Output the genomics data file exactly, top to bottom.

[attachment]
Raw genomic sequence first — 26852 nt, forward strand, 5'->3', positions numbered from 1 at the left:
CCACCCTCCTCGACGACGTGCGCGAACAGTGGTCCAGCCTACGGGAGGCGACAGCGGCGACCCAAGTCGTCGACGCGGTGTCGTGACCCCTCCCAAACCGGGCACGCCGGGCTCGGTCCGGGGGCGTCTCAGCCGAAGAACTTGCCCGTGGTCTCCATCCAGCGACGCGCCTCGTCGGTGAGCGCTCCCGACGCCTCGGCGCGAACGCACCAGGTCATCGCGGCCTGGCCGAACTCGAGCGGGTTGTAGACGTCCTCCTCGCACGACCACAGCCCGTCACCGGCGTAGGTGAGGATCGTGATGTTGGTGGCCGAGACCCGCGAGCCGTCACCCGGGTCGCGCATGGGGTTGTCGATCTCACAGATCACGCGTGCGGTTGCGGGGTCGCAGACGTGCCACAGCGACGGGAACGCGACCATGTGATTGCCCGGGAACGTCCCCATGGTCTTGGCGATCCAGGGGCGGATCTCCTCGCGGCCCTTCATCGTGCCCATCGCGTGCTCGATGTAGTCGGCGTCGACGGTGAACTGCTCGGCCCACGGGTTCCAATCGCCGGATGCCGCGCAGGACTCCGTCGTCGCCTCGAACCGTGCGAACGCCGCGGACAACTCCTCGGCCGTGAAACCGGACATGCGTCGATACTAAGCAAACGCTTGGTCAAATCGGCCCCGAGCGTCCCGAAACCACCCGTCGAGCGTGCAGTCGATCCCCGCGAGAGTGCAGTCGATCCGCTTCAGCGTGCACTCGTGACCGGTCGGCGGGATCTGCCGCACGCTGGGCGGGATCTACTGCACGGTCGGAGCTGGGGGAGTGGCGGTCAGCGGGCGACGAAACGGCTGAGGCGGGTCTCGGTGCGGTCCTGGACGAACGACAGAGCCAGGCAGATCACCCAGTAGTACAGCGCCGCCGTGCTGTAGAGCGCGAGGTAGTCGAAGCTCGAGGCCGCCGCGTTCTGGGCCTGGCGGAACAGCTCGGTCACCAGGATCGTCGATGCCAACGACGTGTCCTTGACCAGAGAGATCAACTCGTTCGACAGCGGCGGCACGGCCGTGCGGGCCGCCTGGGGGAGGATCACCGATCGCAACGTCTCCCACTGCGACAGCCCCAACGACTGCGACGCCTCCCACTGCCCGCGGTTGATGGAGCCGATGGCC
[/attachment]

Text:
Raw genomic sequence first — 26852 nt, forward strand, 5'->3', positions numbered from 1 at the left:
CCACCCTCCTCGACGACGTGCGCGAACAGTGGTCCAGCCTACGGGAGGCGACAGCGGCGACCCAAGTCGTCGACGCGGTGTCGTGACCCCTCCCAAACCGGGCACGCCGGGCTCGGTCCGGGGGCGTCTCAGCCGAAGAACTTGCCCGTGGTCTCCATCCAGCGACGCGCCTCGTCGGTGAGCGCTCCCGACGCCTCGGCGCGAACGCACCAGGTCATCGCGGCCTGGCCGAACTCGAGCGGGTTGTAGACGTCCTCCTCGCACGACCACAGCCCGTCACCGGCGTAGGTGAGGATCGTGATGTTGGTGGCCGAGACCCGCGAGCCGTCACCCGGGTCGCGCATGGGGTTGTCGATCTCACAGATCACGCGTGCGGTTGCGGGGTCGCAGACGTGCCACAGCGACGGGAACGCGACCATGTGATTGCCCGGGAACGTCCCCATGGTCTTGGCGATCCAGGGGCGGATCTCCTCGCGGCCCTTCATCGTGCCCATCGCGTGCTCGATGTAGTCGGCGTCGACGGTGAACTGCTCGGCCCACGGGTTCCAATCGCCGGATGCCGCGCAGGACTCCGTCGTCGCCTCGAACCGTGCGAACGCCGCGGACAACTCCTCGGCCGTGAAACCGGACATGCGTCGATACTAAGCAAACGCTTGGTCAAATCGGCCCCGAGCGTCCCGAAACCACCCGTCGAGCGTGCAGTCGATCCCCGCGAGAGTGCAGTCGATCCGCTTCAGCGTGCACTCGTGACCGGTCGGCGGGATCTGCCGCACGCTGGGCGGGATCTACTGCACGGTCGGAGCTGGGGGAGTGGCGGTCAGCGGGCGACGAAACGGCTGAGGCGGGTCTCGGTGCGGTCCTGGACGAACGACAGAGCCAGGCAGATCACCCAGTAGTACAGCGCCGCCGTGCTGTAGAGCGCGAGGTAGTCGAAGCTCGAGGCCGCCGCGTTCTGGGCCTGGCGGAACAGCTCGGTCACCAGGATCGTCGATGCCAACGACGTGTCCTTGACCAGAGAGATCAACTCGTTCGACAGCGGCGGCACGGCCGTGCGGGCCGCCTGGGGGAGGATCACCGATCGCAACGTCTCCCACTGCGACAGCCCCAACGACTGCGACGCCTCCCACTGCCCGCGGTTGATGGAGCCGATGGCC